Given the current financial situation of pension plans—most are in a deficit position—it is an excellent time to address the question of the allocation of surpluses. It is also an opportunity to establish the foundation of the equity principle between active members, and retirees and their beneficiaries.


Bill 30 At a Glance

Most of the new measures applicable to pension plan funding will take effect on Jan. 1, 2010, with some exceptions. The majority of the new measures affecting pension plan administration have been in effect since Dec. 13, 2006, except for the provisions pertaining to internal bylaws, which took effect on Dec. 13, 2007.

Funding Provisions

  • Annual actuarial valuation provision for adverse deviation based on plan risks
  • Amortization of solvency deficits over a period not exceeding five years
  • Immediate payment for improvements leading to a solvency ratio of less than 90%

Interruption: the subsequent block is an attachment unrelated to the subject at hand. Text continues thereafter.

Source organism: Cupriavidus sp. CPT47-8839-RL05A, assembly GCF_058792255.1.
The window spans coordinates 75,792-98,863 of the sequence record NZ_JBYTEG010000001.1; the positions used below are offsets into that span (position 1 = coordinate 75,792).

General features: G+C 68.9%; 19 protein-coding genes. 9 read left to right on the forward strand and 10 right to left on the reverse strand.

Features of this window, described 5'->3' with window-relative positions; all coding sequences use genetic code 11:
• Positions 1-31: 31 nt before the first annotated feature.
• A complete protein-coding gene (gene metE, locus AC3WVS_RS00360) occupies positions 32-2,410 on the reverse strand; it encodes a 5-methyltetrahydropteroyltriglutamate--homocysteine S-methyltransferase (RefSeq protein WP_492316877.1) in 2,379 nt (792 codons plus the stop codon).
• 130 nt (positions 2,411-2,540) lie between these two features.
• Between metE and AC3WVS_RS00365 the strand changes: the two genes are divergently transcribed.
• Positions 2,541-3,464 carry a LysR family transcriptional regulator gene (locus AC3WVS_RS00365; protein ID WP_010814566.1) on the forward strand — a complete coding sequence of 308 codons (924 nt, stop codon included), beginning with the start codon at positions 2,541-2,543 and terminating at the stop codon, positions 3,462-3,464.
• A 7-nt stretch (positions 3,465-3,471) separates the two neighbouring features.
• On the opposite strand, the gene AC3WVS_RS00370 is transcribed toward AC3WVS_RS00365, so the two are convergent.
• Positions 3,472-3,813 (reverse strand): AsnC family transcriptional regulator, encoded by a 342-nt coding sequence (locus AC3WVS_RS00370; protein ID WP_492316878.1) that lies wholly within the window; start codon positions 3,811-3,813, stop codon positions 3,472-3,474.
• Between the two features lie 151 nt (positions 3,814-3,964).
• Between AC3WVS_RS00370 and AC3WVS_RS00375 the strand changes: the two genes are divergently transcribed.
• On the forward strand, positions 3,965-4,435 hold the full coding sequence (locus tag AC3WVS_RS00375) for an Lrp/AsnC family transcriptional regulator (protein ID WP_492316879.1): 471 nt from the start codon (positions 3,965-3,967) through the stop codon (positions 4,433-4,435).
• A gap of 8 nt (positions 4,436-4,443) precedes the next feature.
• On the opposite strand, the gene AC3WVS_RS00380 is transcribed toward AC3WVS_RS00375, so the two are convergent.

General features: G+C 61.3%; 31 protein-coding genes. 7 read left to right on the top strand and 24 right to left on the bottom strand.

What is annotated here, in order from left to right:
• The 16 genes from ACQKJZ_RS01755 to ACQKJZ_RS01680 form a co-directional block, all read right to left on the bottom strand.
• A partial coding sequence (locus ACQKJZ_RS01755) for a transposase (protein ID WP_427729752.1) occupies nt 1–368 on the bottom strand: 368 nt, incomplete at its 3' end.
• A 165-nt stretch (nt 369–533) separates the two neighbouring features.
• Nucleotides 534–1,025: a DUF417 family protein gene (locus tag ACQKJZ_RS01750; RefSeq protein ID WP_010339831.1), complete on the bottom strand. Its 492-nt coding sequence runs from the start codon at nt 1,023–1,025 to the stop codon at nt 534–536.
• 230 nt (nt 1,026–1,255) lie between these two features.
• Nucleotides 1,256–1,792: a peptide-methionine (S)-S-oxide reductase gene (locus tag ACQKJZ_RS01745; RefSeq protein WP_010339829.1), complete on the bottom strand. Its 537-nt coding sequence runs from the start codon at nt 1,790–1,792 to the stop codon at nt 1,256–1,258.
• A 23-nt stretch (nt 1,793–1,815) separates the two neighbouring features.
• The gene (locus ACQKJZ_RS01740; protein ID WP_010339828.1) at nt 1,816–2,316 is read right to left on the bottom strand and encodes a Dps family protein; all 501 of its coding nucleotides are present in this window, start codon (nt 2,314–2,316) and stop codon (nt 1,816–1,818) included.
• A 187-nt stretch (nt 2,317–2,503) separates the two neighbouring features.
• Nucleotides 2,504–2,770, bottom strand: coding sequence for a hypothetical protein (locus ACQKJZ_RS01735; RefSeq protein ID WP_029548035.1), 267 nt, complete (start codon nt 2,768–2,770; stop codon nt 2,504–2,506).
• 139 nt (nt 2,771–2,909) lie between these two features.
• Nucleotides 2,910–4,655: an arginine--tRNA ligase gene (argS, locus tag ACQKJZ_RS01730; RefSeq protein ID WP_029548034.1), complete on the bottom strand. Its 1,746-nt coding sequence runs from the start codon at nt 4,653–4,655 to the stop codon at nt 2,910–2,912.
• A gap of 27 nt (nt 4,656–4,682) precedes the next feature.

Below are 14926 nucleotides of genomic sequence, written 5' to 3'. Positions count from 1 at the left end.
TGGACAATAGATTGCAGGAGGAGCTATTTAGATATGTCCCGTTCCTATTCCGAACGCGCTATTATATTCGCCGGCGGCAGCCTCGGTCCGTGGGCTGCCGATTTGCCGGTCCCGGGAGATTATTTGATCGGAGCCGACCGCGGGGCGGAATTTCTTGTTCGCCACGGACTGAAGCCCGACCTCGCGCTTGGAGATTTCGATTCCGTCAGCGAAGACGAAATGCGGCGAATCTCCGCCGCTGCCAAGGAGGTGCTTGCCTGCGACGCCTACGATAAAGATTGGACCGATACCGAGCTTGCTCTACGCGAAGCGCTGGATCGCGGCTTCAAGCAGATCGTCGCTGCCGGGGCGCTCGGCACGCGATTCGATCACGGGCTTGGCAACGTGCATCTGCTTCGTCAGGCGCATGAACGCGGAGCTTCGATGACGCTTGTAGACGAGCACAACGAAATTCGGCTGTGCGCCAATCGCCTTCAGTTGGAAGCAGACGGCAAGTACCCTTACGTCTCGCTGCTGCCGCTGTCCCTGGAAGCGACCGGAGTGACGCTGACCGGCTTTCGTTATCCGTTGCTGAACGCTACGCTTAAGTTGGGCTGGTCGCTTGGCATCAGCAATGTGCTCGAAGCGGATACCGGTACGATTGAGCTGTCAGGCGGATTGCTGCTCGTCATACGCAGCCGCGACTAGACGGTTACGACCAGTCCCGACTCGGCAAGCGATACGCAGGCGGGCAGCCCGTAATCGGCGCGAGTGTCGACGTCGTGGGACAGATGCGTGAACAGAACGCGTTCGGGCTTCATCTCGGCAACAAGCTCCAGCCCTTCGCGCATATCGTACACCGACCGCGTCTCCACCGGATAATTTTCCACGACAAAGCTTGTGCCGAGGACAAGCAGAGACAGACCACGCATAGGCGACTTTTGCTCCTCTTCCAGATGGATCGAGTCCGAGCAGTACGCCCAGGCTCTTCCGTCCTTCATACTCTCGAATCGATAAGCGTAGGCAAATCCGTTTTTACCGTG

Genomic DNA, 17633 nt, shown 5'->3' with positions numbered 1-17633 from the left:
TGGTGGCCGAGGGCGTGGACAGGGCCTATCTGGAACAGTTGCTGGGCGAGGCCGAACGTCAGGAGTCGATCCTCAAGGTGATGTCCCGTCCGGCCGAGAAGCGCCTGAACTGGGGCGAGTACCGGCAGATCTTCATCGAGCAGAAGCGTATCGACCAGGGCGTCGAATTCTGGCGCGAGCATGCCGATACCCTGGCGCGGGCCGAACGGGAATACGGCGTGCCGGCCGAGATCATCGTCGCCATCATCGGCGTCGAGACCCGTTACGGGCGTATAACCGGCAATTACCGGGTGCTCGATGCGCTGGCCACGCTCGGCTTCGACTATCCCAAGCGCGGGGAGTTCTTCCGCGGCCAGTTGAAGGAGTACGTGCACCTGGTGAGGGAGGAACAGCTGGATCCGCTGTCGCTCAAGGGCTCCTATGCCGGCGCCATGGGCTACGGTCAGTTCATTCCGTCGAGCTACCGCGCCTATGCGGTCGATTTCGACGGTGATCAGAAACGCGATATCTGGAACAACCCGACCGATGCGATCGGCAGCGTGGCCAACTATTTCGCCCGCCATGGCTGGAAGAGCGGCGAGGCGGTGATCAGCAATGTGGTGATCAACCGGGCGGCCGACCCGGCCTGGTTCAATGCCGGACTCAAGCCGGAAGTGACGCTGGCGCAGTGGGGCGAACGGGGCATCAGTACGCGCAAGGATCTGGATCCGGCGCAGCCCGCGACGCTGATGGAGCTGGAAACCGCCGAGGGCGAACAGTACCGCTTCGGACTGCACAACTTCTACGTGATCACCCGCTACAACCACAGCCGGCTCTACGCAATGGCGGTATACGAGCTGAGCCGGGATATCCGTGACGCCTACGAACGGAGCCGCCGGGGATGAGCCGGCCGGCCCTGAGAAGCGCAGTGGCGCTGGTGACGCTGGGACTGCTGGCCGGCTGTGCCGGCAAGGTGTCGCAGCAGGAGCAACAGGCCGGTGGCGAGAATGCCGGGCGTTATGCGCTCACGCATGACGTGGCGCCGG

• Use of letters of credit as part of the assets
  • Amortization of funding deficits based on a consolidation of actuarial funding deficits at the time of each actuarial valuation, rather than having multiple amortization schedules

Plan Administration Provisions

  • Improved governance structures for pension committees
  • Introduction of internal bylaws to manage governance rules
  • Liability of committee members is limited if decisions are supported, in good faith, with the advice of an expert
  • Service providers cannot limit their liability if they exercise discretionary power
  • Liability insurance deductible can be paid from the pension fund

Bill 68 At a Glance

  • In support of phased retirement, Quebec has recently proposed Bill 68, which includes the following provisions.